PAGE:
News Article

Farewell

Aug. 29, 1917 - July 9, 2004

There are two actors whose first readings I remember to this day. One was Carroll O'Connor: In three sentences, he became Archie Bunker. The same was true of Isabel Sanford as Louise Jefferson: She opened her mouth, that voice came out, and there she was!

Isabel was a universal actress. She brought much more woman and mother to the character of Weezy than she did black woman or black mother. I don't think people thought of The Jeffersons as a ''black show.'' They were simply tuning in to a funny show about a family they knew, and Isabel was the key to its appeal. She was so appreciative of what she had. And when she won her Emmy in 1981, oh, she just exploded!

I remember Isabel telling me that some people regretted playing a particular role for too many years because that became their sole identification. Isabel was trapped in Louise — and she had no problem with the fact that folks never wanted to talk about anything but The Jeffersons, or that she was hardly ever remembered for anything else, like Guess Who's Coming to Dinner. That's because she was Louise. She didn't bring problems to the set; she was there to solve the problems. She just brought peace — in addition to talent — to everything she did. (Sanford died of natural causes in Los Angeles.)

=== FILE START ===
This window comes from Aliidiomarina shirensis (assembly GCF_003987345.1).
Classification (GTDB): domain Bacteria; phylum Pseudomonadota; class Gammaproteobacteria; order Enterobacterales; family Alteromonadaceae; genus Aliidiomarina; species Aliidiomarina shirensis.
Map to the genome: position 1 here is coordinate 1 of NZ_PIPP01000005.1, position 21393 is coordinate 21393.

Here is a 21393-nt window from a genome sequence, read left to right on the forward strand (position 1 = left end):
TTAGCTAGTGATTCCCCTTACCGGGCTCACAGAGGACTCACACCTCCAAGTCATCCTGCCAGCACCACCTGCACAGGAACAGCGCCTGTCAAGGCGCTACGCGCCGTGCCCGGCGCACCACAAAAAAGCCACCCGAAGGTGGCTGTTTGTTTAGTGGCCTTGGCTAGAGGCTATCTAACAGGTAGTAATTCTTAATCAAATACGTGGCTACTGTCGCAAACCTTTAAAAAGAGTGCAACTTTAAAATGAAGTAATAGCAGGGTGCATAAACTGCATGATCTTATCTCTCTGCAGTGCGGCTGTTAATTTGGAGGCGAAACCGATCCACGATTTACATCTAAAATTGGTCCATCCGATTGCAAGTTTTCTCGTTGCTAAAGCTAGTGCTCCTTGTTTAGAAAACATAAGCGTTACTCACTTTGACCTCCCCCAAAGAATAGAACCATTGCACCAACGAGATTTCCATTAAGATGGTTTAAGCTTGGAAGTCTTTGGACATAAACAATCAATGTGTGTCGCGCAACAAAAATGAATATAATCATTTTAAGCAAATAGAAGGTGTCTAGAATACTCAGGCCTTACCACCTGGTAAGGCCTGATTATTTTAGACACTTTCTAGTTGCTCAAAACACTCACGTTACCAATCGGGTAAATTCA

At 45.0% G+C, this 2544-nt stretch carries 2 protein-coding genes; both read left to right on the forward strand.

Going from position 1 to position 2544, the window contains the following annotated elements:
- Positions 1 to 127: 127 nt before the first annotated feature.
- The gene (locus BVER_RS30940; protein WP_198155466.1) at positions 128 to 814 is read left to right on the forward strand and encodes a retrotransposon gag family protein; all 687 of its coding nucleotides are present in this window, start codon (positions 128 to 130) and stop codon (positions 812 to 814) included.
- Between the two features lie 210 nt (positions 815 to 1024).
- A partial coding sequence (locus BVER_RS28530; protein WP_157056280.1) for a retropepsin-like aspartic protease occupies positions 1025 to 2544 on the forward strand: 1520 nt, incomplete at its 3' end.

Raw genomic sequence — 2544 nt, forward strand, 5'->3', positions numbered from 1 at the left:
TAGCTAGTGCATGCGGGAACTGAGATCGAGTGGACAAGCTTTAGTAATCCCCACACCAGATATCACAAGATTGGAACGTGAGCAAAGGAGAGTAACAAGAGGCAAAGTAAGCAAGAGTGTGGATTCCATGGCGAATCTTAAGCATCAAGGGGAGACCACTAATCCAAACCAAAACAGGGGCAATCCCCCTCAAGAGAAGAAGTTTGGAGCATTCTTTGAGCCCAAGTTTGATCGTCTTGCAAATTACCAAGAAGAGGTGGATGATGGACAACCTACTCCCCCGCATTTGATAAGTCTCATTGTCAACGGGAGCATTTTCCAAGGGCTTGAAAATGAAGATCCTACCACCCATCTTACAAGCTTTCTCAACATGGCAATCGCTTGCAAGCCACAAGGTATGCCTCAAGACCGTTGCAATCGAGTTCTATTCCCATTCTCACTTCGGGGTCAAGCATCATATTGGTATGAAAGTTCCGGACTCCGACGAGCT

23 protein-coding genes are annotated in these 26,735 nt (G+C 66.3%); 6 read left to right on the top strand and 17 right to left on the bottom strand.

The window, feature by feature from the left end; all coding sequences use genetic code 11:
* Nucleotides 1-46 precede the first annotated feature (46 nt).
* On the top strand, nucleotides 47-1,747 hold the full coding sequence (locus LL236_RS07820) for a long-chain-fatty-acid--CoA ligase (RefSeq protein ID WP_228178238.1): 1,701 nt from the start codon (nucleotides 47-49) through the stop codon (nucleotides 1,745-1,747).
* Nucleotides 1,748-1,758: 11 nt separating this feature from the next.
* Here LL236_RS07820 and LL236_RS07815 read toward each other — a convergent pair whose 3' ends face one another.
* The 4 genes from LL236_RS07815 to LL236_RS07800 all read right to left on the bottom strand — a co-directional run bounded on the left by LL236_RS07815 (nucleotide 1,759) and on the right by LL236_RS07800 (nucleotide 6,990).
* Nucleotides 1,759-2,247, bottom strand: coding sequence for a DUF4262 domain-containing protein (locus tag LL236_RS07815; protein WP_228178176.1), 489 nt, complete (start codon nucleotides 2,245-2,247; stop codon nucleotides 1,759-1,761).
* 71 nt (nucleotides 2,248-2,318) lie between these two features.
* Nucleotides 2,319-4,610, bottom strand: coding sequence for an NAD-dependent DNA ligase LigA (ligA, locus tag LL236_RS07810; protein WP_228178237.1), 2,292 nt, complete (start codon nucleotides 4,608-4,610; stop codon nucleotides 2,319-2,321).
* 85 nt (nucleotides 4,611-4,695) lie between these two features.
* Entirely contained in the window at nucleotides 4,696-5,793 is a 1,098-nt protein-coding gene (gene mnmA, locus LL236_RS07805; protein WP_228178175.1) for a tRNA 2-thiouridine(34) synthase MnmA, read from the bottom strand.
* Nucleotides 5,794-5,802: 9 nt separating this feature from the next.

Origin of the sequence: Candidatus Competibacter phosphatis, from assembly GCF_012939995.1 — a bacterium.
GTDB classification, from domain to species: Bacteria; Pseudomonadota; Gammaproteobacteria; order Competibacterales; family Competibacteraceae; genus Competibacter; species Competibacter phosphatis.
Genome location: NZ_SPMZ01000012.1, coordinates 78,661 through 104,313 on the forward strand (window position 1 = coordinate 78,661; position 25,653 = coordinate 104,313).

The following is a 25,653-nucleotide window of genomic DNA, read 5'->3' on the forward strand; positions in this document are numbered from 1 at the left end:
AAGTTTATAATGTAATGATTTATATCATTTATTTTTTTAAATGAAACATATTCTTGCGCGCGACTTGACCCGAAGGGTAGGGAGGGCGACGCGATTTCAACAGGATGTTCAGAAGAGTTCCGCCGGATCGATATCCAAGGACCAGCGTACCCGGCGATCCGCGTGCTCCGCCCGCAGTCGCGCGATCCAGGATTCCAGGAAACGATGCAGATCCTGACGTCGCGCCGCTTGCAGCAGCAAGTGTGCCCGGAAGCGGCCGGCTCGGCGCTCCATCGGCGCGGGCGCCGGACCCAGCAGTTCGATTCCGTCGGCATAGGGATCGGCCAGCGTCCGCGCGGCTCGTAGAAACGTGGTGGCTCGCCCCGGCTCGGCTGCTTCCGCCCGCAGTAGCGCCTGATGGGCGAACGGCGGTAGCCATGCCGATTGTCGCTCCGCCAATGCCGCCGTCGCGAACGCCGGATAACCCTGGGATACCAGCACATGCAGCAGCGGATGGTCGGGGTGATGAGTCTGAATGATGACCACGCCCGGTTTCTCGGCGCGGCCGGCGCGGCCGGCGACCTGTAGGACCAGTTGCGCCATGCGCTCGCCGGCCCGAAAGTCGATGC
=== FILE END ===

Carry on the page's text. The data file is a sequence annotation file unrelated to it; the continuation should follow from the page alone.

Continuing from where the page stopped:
Originally posted Dec 27, 2004 Published in issue #799-800 Dec 31, 2004 Order article reprints